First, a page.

If there is one thing the politicians in D.C. are good at it’s overlooking the indirect effects of their policies. To most voters, a proposed increase in the minimum wage sounds like a simple yet effective solution to the problems of low-income Americans. It is as if the government is doing them a favor by making sure they get paid a fair wage.
They’re not. Continuous hikes in the minimum wage hurt everyone except labor unions.
Plenty of Americans would be willing to work for less. But labor unions everywhere force employers to keep the employees they already have, now at a higher cost. Forget hiring a fresh college graduate with new skills to bring to the labor force. These costs are passed onto consumers, and are damaging to the long-term health of any business with unionized workers. Millions of Americans are unemployed, and millions more have given up looking for work. These people have the right to work, without interference by the government or some union. Likewise, businesses have the right to hire based on its needs.
Every business and every employee has different needs. The government deserves no role in the employer-employee relationship, mainly because it would be impossible for a bureaucracy of any size to acquire, let alone comprehend, all the details about a certain business.
Democrats will throw out these figures on how minimum wage increases further purchasing power and stimulate the economy. But they base these numbers off of an assumption that all else will remain the same. The indirect effects of minimum wage increases prevent the stimulus Democrats believe in. Here’s why:
First and most obviously, labor becomes more expensive. An extra $1.00 per hour hurts business more than it helps individual workers. After all, a business with 100 workers will be paying $100 more per hour, while each individual worker is only earning one more dollar per hour. Remember, that business may have to do what countless other businesses would have to do and lay off some of their workers, to minimize the new costs. That’s not capitalistic cruelty, that’s how businesses must respond in the face of government intervention.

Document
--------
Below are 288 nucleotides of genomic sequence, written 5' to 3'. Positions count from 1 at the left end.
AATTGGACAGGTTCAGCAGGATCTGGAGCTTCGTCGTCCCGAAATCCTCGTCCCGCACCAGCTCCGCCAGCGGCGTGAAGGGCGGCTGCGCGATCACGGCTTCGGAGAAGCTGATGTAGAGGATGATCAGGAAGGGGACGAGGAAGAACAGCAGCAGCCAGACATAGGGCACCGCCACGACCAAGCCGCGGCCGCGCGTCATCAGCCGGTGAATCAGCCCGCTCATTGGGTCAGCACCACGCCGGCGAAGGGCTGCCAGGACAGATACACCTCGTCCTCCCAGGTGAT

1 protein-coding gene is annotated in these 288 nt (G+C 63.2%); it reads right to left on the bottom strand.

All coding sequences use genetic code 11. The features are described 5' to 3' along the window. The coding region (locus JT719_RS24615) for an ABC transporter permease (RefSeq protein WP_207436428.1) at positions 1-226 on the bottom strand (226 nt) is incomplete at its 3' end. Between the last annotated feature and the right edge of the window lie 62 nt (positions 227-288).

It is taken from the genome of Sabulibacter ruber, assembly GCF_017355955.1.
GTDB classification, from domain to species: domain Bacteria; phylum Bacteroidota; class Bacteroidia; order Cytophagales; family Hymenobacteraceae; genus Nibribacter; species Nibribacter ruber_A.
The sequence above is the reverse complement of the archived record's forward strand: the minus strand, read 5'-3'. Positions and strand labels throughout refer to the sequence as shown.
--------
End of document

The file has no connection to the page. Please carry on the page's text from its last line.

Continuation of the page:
Second, an increase in the cost of labor means an increase in payroll taxes. Look at the case of Jason Lerner, who owns five child care facilities in New Jersey, where the minimum wage rose from $7.25 to $8.25 per hour on January 1st. “The minimum wage increase is not just the dollar an hour, but it’s also a raise in our taxes,” said Lerner. His company, Little Learner Academy, has had its payroll expenses increase by 10.5% thanks to these new taxes.
Third, hikes in the minimum wage increase other costs for businesses, again hurting employers, employees, prospective employees, and consumers. Just ask Mike DeRosa and Gene Hatfield, who own several Burger Kings in Wisconsin. There, the minimum wage is $7.25, but DeRosa and Hatfield are frightened by President Obama’s push to raise the federal minimum wage to $10.10 over three years. DeRosa said that an increase like that would cause his vendors to “raise their prices on things like snow plowing, CO2 delivery, equipment repairs and baked goods,” due to the fact that many of those vendors will see their own expenses increase with the minimum wage.
The facts are clear. Two-thirds of minimum wage workers make above that amount a year later. This is true because minimum wage jobs are typically entry level jobs, and as long as this labor remains cheap employers can hire and teach necessary job skills without much risk. With these new skills, employees can advance and earn more on their own. But a drastic increase in the minimum wage, as proposed by President Obama, would prevent this, as it would be more expensive to take the time to teach valuable job skills.
The minimum wage is not what it seems. Do not be swindled by the rhetoric of politicians, especially those politicians who advocate government intervention in private business affairs. Only the free market can lead free people into economic prosperity.
Terence Ford | Pennsylvania State University | @tford616